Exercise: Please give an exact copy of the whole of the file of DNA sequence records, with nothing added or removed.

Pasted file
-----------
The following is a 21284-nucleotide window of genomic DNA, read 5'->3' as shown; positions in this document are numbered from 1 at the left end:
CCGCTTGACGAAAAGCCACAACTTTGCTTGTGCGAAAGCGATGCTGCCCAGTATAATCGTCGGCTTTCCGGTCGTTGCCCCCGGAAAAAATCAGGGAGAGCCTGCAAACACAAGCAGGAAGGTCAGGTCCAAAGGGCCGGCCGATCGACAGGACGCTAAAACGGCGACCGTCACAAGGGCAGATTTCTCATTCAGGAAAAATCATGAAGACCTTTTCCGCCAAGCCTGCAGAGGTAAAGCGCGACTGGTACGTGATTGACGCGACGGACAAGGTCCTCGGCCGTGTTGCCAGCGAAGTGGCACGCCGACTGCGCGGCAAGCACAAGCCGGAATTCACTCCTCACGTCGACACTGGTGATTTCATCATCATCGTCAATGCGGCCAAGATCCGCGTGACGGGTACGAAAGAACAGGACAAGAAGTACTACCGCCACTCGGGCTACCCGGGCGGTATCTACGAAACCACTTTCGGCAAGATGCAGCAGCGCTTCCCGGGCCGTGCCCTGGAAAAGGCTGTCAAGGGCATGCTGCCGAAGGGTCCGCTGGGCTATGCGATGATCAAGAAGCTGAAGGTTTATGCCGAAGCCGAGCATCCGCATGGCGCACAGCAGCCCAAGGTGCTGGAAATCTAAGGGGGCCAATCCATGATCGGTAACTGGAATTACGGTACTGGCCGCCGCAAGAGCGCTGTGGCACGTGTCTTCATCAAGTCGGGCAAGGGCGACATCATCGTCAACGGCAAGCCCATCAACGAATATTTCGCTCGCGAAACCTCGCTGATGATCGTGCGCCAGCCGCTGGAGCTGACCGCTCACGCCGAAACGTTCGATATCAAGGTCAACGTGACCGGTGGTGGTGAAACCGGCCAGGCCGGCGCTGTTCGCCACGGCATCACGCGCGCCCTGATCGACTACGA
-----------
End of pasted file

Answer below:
The following is a 21284-nucleotide window of genomic DNA, read 5'->3' as shown; positions in this document are numbered from 1 at the left end:
CCGCTTGACGAAAAGCCACAACTTTGCTTGTGCGAAAGCGATGCTGCCCAGTATAATCGTCGGCTTTCCGGTCGTTGCCCCCGGAAAAAATCAGGGAGAGCCTGCAAACACAAGCAGGAAGGTCAGGTCCAAAGGGCCGGCCGATCGACAGGACGCTAAAACGGCGACCGTCACAAGGGCAGATTTCTCATTCAGGAAAAATCATGAAGACCTTTTCCGCCAAGCCTGCAGAGGTAAAGCGCGACTGGTACGTGATTGACGCGACGGACAAGGTCCTCGGCCGTGTTGCCAGCGAAGTGGCACGCCGACTGCGCGGCAAGCACAAGCCGGAATTCACTCCTCACGTCGACACTGGTGATTTCATCATCATCGTCAATGCGGCCAAGATCCGCGTGACGGGTACGAAAGAACAGGACAAGAAGTACTACCGCCACTCGGGCTACCCGGGCGGTATCTACGAAACCACTTTCGGCAAGATGCAGCAGCGCTTCCCGGGCCGTGCCCTGGAAAAGGCTGTCAAGGGCATGCTGCCGAAGGGTCCGCTGGGCTATGCGATGATCAAGAAGCTGAAGGTTTATGCCGAAGCCGAGCATCCGCATGGCGCACAGCAGCCCAAGGTGCTGGAAATCTAAGGGGGCCAATCCATGATCGGTAACTGGAATTACGGTACTGGCCGCCGCAAGAGCGCTGTGGCACGTGTCTTCATCAAGTCGGGCAAGGGCGACATCATCGTCAACGGCAAGCCCATCAACGAATATTTCGCTCGCGAAACCTCGCTGATGATCGTGCGCCAGCCGCTGGAGCTGACCGCTCACGCCGAAACGTTCGATATCAAGGTCAACGTGACCGGTGGTGGTGAAACCGGCCAGGCCGGCGCTGTTCGCCACGGCATCACGCGCGCCCTGATCGACTACGA